Read more.Unlimited data? Don't make us laugh!
Read more.Unlimited data? Don't make us laugh!
1) Everything Everywhere is such a dumb name. I'm sure it's a calculated decision based on years of market blahsearch and stats and blah blah blah, but honestly... it's dumb.
2) How are these data charges not considered price fixing? The running costs for such bandwidth can't be anywhere near that.
Laughable really. Suppose thats what you get when you are the only player in the market though, i would have thought the sensible move would be to wait until the other networks have caught up.
3G aint all that bad anyway really, most of the time im connected to wifi so it barely matters!
Wowzer, that's seriously expensive... No way I'm going to be early adopting 4G then!
On the plus side, the Lumia 920 is listed as being slightly cheaper than the Galaxy SIII - that's good news for me since I really want the 920 but was worried it was going to be insanely overpriced.
In short, if several suppliers of a service, or buyers of a product (like supermarkets) privately agree on what they'll charge (or pay suppliers), it's price fixing, but if they independently decide to charge high prices for a premium product, it's not.
For instance, I invent the world's most desirable techno-widget, everyone wants one and to get one, they have to buy from me. And I charge £1000 for a device that costs me £10 to make. That might be excessive profit-making, but it isn't price fixing. Your choice, in short, is pay up or do without.
If, on the other hand, three of us are all capable of making and supplying, and we agree privately to charge £1000, that is price-fixing, because it's anti-competitive.
New stuff, be it services or products, or both, are nearly always expensive when they come out, because, first, there's a lack of competition, and secondly, because there's a cadre of early adopters that'll pay silly money, either because they gain more in value (like business opportunities, or because they've more money than common sense and want the pose value.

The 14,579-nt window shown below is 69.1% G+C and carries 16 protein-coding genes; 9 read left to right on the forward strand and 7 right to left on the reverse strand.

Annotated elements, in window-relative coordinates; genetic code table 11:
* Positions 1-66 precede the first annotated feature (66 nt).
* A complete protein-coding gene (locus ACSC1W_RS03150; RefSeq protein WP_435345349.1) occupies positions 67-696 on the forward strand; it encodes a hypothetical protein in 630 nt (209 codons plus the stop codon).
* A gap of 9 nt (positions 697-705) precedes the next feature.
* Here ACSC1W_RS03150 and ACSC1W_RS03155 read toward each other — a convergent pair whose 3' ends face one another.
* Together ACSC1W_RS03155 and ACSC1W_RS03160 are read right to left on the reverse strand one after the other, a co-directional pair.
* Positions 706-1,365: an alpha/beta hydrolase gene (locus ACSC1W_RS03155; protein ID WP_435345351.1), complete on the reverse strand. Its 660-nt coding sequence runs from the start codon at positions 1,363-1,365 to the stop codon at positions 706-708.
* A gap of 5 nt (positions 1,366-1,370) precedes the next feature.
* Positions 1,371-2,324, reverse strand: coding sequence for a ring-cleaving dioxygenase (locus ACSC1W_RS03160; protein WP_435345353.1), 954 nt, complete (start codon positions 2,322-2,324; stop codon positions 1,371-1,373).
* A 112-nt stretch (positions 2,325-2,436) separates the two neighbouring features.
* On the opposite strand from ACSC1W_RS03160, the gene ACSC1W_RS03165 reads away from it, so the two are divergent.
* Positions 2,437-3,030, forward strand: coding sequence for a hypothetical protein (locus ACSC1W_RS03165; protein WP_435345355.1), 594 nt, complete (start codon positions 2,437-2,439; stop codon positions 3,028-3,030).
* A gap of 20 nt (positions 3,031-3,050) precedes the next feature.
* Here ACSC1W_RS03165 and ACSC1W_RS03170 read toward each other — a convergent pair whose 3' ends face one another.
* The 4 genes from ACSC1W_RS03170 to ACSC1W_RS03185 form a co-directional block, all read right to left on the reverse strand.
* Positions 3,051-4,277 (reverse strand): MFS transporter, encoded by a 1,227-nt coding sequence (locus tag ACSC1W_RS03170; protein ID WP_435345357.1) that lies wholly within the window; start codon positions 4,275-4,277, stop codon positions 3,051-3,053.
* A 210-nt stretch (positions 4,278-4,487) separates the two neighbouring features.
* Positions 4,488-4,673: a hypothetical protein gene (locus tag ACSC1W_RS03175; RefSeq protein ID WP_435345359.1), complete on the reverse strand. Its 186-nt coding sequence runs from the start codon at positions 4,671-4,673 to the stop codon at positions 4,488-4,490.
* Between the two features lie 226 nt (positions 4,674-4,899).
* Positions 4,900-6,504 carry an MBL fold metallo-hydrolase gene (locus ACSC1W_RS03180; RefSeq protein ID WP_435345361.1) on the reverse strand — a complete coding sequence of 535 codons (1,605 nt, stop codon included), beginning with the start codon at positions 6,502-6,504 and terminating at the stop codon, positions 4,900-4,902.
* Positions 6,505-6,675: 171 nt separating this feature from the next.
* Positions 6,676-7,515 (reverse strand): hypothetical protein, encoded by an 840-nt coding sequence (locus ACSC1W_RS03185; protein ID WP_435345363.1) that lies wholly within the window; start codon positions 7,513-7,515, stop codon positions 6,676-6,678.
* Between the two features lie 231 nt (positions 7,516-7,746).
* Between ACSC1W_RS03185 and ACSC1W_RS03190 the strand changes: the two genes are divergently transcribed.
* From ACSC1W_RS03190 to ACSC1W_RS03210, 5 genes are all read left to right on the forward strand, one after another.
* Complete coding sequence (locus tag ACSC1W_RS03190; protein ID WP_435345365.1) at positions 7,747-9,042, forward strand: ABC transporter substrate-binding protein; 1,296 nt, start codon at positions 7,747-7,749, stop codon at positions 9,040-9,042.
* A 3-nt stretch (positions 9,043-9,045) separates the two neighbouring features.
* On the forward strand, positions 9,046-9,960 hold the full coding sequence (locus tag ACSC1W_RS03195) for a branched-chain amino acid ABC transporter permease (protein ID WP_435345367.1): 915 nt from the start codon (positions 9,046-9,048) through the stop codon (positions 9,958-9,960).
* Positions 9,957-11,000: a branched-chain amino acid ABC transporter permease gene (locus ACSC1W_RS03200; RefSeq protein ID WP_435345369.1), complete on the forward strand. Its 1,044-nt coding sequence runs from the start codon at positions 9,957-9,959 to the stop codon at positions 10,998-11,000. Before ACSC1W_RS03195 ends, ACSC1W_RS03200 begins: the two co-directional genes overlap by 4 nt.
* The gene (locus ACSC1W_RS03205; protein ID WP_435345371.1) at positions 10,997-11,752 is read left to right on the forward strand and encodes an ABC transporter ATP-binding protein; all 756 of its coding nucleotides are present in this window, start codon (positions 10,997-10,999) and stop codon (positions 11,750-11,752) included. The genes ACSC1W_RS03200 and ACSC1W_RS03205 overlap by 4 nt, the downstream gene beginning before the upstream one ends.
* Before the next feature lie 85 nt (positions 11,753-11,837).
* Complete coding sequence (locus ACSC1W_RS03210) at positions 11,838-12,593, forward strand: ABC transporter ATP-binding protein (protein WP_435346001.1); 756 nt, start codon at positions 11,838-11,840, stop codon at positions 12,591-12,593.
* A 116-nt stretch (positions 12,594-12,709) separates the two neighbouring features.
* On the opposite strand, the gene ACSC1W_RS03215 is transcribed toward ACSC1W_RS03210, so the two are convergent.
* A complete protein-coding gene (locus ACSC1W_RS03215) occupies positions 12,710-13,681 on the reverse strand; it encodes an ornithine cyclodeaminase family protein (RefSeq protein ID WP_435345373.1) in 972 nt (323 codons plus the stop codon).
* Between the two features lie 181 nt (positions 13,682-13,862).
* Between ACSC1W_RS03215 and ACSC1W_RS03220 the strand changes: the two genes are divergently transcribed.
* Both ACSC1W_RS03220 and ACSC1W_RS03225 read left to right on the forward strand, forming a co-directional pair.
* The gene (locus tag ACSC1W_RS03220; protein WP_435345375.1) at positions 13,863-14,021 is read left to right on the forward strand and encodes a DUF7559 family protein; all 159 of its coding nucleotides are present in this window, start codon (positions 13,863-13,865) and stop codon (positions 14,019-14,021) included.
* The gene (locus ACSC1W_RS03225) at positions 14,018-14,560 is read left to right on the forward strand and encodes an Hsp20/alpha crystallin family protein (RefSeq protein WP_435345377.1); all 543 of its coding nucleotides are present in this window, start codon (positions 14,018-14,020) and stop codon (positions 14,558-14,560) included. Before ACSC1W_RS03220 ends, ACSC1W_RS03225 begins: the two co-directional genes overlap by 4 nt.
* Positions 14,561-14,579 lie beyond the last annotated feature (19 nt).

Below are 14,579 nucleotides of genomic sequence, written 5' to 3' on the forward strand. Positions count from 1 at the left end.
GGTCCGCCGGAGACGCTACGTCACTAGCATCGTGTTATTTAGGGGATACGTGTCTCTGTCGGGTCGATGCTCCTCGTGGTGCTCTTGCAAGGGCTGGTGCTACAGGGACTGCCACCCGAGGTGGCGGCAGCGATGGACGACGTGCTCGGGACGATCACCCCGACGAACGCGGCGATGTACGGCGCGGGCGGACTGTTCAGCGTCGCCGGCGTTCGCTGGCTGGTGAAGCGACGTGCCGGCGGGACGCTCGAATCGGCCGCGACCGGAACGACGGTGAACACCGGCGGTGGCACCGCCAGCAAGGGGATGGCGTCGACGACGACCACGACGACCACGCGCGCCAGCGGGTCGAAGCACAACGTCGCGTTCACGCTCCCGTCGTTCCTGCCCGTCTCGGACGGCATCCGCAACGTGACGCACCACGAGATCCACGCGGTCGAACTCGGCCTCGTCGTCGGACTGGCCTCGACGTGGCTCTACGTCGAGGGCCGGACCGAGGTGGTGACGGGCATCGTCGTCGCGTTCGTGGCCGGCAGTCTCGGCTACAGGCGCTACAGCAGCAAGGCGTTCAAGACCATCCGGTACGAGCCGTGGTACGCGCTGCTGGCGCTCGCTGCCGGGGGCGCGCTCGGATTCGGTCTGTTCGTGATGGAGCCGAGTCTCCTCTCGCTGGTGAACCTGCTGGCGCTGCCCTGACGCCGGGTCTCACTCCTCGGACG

Anyone remember what the first generations of mobile phones cost when they came out? And what competition did to those prices?
I agree, those prices seem excessive, but some people will pay them, and others will wait. Price-fixing? Don't see it myself? Greedy exploitation of a brief-ish period of market power due to temporary monopoly? Probably.
Noli nothis permittere te terere.
I need a £20-a-month plan...
I'd be interested to see what the relative uptake of each device would be after, for example, two months. From my experience the folks that are most gung-ho to go 4G also happen to be iPhone owners. And no, I'm not accusing iPhoners of "having more money than sense" or similar.
£36/month for a "mere" 500MB is far too rich for me, so I'll definitely be "slumming it" with mere 3G for the forseeable - especially if the availability of 4G forces the prices of 3G downwards.
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It's EE now, not Everything Everywhere.
Depending on what employee friends and family discounts are available I might switch but that's not been announced yet. As it stands I won't. I'm paying £36/month for unlimited data on T-Mobile and although I rarely use more than 500Mb I'd want a higher cap before switching and I don't need/want 4G bad enough to want to pay more each month.